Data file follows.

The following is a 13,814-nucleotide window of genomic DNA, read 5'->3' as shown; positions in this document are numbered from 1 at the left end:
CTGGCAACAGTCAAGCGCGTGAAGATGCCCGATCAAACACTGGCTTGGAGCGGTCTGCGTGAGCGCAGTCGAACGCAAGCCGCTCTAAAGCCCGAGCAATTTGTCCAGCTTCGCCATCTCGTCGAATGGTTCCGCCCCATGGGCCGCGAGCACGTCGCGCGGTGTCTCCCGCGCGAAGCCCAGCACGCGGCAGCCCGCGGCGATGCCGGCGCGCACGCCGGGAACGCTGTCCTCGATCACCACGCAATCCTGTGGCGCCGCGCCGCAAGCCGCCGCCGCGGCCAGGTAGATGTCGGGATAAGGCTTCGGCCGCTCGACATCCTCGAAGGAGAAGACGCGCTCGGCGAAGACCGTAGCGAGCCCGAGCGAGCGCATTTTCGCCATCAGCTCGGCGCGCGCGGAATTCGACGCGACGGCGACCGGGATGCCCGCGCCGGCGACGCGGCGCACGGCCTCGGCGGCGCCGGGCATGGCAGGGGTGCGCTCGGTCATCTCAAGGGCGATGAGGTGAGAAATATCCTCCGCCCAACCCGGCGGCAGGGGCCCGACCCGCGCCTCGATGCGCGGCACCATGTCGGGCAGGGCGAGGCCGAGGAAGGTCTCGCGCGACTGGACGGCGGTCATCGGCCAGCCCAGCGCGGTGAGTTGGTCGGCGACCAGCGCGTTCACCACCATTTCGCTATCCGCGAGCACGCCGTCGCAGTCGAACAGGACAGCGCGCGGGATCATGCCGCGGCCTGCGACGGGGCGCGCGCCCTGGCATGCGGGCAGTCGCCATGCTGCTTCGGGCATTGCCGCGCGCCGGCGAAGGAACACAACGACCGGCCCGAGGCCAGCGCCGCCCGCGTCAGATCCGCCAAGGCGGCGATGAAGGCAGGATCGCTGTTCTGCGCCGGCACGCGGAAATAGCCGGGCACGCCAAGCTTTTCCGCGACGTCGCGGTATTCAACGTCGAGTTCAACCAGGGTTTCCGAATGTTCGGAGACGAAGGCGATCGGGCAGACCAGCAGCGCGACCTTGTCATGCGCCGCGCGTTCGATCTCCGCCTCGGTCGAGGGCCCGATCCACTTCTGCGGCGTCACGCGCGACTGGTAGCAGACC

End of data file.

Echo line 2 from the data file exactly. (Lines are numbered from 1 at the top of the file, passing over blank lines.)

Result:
CTGGCAACAGTCAAGCGCGTGAAGATGCCCGATCAAACACTGGCTTGGAGCGGTCTGCGTGAGCGCAGTCGAACGCAAGCCGCTCTAAAGCCCGAGCAATTTGTCCAGCTTCGCCATCTCGTCGAATGGTTCCGCCCCATGGGCCGCGAGCACGTCGCGCGGTGTCTCCCGCGCGAAGCCCAGCACGCGGCAGCCCGCGGCGATGCCGGCGCGCACGCCGGGAACGCTGTCCTCGATCACCACGCAATCCTGTGGCGCCGCGCCGCAAGCCGCCGCCGCGGCCAGGTAGATGTCGGGATAAGGCTTCGGCCGCTCGACATCCTCGAAGGAGAAGACGCGCTCGGCGAAGACCGTAGCGAGCCCGAGCGAGCGCATTTTCGCCATCAGCTCGGCGCGCGCGGAATTCGACGCGACGGCGACCGGGATGCCCGCGCCGGCGACGCGGCGCACGGCCTCGGCGGCGCCGGGCATGGCAGGGGTGCGCTCGGTCATCTCAAGGGCGATGAGGTGAGAAATATCCTCCGCCCAACCCGGCGGCAGGGGCCCGACCCGCGCCTCGATGCGCGGCACCATGTCGGGCAGGGCGAGGCCGAGGAAGGTCTCGCGCGACTGGACGGCGGTCATCGGCCAGCCCAGCGCGGTGAGTTGGTCGGCGACCAGCGCGTTCACCACCATTTCGCTATCCGCGAGCACGCCGTCGCAGTCGAACAGGACAGCGCGCGGGATCATGCCGCGGCCTGCGACGGGGCGCGCGCCCTGGCATGCGGGCAGTCGCCATGCTGCTTCGGGCATTGCCGCGCGCCGGCGAAGGAACACAACGACCGGCCCGAGGCCAGCGCCGCCCGCGTCAGATCCGCCAAGGCGGCGATGAAGGCAGGATCGCTGTTCTGCGCCGGCACGCGGAAATAGCCGGGCACGCCAAGCTTTTCCGCGACGTCGCGGTATTCAACGTCGAGTTCAACCAGGGTTTCCGAATGTTCGGAGACGAAGGCGATCGGGCAGACCAGCAGCGCGACCTTGTCATGCGCCGCGCGTTCGATCTCCGCCTCGGTCGAGGGCCCGATCCACTTCTGCGGCGTCACGCGCGACTGGTAGCAGACC